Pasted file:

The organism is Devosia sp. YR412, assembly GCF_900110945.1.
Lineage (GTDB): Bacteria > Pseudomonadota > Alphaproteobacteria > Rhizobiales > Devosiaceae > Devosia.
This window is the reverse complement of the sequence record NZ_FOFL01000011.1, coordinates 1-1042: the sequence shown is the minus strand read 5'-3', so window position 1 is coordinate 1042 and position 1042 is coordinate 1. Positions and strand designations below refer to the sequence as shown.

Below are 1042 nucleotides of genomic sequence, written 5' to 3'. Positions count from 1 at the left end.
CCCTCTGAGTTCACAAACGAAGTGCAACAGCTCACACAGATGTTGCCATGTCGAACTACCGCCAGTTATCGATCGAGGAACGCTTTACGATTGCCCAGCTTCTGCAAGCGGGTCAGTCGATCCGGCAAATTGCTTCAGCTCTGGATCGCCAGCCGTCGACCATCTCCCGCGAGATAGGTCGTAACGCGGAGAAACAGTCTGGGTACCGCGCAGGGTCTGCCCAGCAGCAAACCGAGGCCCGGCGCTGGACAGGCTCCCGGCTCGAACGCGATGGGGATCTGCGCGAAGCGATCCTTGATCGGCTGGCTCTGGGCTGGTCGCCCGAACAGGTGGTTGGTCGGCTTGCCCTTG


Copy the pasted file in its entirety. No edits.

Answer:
The organism is Devosia sp. YR412, assembly GCF_900110945.1.
Lineage (GTDB): Bacteria > Pseudomonadota > Alphaproteobacteria > Rhizobiales > Devosiaceae > Devosia.
This window is the reverse complement of the sequence record NZ_FOFL01000011.1, coordinates 1-1042: the sequence shown is the minus strand read 5'-3', so window position 1 is coordinate 1042 and position 1042 is coordinate 1. Positions and strand designations below refer to the sequence as shown.

Below are 1042 nucleotides of genomic sequence, written 5' to 3'. Positions count from 1 at the left end.
CCCTCTGAGTTCACAAACGAAGTGCAACAGCTCACACAGATGTTGCCATGTCGAACTACCGCCAGTTATCGATCGAGGAACGCTTTACGATTGCCCAGCTTCTGCAAGCGGGTCAGTCGATCCGGCAAATTGCTTCAGCTCTGGATCGCCAGCCGTCGACCATCTCCCGCGAGATAGGTCGTAACGCGGAGAAACAGTCTGGGTACCGCGCAGGGTCTGCCCAGCAGCAAACCGAGGCCCGGCGCTGGACAGGCTCCCGGCTCGAACGCGATGGGGATCTGCGCGAAGCGATCCTTGATCGGCTGGCTCTGGGCTGGTCGCCCGAACAGGTGGTTGGTCGGCTTGCCCTTG